In our hurry to import overseas Indian medical practitioners, let us not make compromises on licensing and patient care.
In recent years, there has been much brouhaha over medical tourism and the use of telemedicine to get opinions from doctors far away. While these concepts are beneficial in certain specific situations, they can be dangerous if not applied prudently. Globalisation of medicine is not as straightforward as setting up a call centre in a country where the cost is lower or employing a software engineer in a developing country to make a product for the first world. Plus, patients as well as their doctors are less portable across the globe than say an iPad or its maker.
Aspects of patient care
The Indian government is in the process of enacting laws to allow doctors who hold the Overseas Citizens of India status to practise in India and even become faculty members in medical colleges. In a country where allopathic doctors are in short supply, even though this may seem like a good move, it is not necessarily so, unless adequate measures are put in place. Most countries allow doctors trained elsewhere to practise only after going through rigorous requirements including passing their licensing examination and training in their country.
These processes are absolutely necessary to make sure that the practitioner is aware of local diseases as well as social, cultural, and ethical aspects of patient care that are unique to the region.
Imagine an overseas citizen of India who could be born, raised and trained as a doctor in the United States going to rural India to work for a few months with little understanding or experience of treating infectious diseases like tuberculosis and malaria or inherited diseases like thalassaemia. All of these are much more prevalent in India and someone trained locally would be better qualified to treat them. Even for those who were born and trained in India, it would not be easy after practising abroad for years. This move by the Indian government is obviously to woo the large number of non-resident Indian doctors in the U.S. and the United Kingdom. It seems ill conceived if we are to believe recent media reports of the possibility of allowing them to work in district hospitals for short periods without registration and necessary clearance. India needs good general practitioners more than super specialists, who seem to be in abundance nowadays in the urban areas. It needs doctors for the poor and the rural population and not necessarily for corporate hospital patients who can afford such facilities. These are the circumstances where the “foreign” doctor is likely to be all at sea while trying to treat diseases which are not commonly encountered in the western world. This is also likely to be the scenario for faculty positions, which are most often in medical colleges affiliated with government hospitals. The Indian diaspora is pushing for new rules in the hope of satisfying the inner yearning to give something back to the homeland. This ambition of brief stints by a handful does not warrant a major policy change that may result in the creation of loopholes in the system or even adverse patient outcomes.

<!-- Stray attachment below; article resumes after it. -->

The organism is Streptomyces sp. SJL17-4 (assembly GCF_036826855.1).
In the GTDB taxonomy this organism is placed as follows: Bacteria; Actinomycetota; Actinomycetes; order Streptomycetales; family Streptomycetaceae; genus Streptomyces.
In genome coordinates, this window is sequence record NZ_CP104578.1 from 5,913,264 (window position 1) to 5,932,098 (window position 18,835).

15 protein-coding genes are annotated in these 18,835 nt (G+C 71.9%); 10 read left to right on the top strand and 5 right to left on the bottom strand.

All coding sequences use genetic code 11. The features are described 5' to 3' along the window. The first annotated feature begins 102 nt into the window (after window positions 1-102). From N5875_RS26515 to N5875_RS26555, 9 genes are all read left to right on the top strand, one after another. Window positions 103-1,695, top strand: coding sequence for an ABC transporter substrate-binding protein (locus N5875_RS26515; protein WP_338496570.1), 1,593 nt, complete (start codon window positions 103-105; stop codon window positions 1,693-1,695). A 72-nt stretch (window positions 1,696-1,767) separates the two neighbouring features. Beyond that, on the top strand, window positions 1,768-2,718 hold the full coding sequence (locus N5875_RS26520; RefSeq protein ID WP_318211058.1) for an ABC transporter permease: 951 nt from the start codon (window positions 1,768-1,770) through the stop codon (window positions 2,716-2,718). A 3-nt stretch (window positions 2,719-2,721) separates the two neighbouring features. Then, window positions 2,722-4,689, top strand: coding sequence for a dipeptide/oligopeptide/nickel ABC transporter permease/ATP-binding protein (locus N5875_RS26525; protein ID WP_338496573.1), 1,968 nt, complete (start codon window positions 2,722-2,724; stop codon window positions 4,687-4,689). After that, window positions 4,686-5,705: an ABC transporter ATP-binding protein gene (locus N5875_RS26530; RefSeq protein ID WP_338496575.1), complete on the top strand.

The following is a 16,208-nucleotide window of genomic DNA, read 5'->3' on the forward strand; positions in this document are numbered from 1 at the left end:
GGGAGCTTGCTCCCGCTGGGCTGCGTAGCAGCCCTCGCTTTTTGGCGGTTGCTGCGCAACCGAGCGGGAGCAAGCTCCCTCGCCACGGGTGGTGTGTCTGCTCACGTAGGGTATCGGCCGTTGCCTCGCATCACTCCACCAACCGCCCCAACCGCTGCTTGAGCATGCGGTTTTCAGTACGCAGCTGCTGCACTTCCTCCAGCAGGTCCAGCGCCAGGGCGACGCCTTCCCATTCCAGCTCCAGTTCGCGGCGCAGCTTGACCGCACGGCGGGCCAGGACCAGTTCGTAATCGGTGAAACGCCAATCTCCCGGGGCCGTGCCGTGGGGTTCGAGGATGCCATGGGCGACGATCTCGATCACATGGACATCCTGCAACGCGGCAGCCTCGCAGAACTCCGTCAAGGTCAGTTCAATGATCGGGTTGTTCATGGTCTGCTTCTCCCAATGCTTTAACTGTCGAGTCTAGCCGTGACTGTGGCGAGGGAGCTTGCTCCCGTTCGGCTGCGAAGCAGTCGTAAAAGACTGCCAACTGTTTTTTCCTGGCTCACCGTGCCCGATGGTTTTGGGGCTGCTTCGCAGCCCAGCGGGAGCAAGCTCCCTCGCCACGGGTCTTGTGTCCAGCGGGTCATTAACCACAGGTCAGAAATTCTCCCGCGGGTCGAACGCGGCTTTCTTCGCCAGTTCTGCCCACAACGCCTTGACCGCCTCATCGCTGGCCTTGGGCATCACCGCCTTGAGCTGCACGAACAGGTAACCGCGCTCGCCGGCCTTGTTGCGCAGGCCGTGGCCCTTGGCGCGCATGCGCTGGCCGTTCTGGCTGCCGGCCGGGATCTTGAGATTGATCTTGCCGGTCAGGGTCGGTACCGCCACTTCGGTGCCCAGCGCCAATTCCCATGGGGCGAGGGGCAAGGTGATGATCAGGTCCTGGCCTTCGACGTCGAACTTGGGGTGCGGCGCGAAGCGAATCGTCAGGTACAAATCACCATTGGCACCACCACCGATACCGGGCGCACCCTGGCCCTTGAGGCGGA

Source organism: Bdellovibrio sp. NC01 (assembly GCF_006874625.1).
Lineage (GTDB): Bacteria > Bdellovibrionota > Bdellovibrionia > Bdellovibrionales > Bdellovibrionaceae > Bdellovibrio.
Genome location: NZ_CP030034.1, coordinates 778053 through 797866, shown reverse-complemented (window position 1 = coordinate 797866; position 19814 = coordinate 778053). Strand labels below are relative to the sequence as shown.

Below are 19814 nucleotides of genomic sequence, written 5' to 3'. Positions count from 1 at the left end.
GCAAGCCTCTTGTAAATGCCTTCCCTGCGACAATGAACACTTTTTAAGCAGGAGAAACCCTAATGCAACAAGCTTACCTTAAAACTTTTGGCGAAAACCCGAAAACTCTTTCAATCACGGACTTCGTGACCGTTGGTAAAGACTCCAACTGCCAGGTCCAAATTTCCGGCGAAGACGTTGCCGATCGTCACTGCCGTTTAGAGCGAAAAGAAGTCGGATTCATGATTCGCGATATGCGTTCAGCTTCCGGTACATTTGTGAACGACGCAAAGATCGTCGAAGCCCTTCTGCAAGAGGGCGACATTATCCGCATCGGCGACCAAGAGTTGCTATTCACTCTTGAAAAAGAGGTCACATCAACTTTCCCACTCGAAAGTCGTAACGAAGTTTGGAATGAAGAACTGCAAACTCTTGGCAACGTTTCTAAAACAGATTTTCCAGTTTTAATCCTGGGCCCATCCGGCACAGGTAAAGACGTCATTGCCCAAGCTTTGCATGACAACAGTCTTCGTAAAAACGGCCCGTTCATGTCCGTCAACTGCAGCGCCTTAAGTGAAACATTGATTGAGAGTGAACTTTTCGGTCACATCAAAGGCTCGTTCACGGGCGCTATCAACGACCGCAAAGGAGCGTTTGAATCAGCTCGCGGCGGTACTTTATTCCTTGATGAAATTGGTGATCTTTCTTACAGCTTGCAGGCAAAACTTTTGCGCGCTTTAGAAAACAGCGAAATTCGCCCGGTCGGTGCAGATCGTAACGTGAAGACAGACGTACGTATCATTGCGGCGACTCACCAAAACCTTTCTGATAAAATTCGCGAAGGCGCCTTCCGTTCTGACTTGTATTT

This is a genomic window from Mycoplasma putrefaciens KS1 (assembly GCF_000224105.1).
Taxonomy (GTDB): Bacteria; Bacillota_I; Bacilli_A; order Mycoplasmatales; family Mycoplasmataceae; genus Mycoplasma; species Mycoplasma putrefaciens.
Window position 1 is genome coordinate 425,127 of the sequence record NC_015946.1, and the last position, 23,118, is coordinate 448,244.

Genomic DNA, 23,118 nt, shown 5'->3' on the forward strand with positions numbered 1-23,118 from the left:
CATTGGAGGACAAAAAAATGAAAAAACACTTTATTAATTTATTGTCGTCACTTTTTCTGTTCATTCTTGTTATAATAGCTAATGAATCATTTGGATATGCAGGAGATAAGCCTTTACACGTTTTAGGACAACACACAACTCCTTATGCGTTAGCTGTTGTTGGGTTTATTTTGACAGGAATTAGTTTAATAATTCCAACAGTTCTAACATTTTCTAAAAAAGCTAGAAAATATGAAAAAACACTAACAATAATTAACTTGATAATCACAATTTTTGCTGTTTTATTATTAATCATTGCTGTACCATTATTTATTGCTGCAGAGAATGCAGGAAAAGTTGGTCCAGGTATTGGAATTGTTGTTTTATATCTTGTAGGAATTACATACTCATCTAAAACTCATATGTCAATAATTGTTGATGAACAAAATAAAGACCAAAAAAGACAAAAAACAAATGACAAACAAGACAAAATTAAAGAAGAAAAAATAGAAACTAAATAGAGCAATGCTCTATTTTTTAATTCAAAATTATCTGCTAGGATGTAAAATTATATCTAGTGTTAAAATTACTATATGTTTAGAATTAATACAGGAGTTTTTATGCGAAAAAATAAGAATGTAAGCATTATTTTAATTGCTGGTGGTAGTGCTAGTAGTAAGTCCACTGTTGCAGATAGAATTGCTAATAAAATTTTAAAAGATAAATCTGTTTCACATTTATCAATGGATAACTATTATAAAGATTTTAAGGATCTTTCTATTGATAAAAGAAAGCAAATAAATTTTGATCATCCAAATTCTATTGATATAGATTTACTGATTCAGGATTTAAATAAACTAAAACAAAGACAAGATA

The western world is coming up with stricter requirements for doctors to maintain certification like ongoing periodic examinations, continuing medical education and documentation of satisfactory patient care in local conditions. To allow a doctor to practise in India without satisfying necessary prerequisites would be regressive. Instead, the government should look to alternative strategies like establishing programmes to train rural general practitioners or physician assistants to address the shortage of health-care providers.
(The author is a neurologist at Children's Hospital Los Angeles and faculty member at Keck School of Medicine of the University of Southern California.)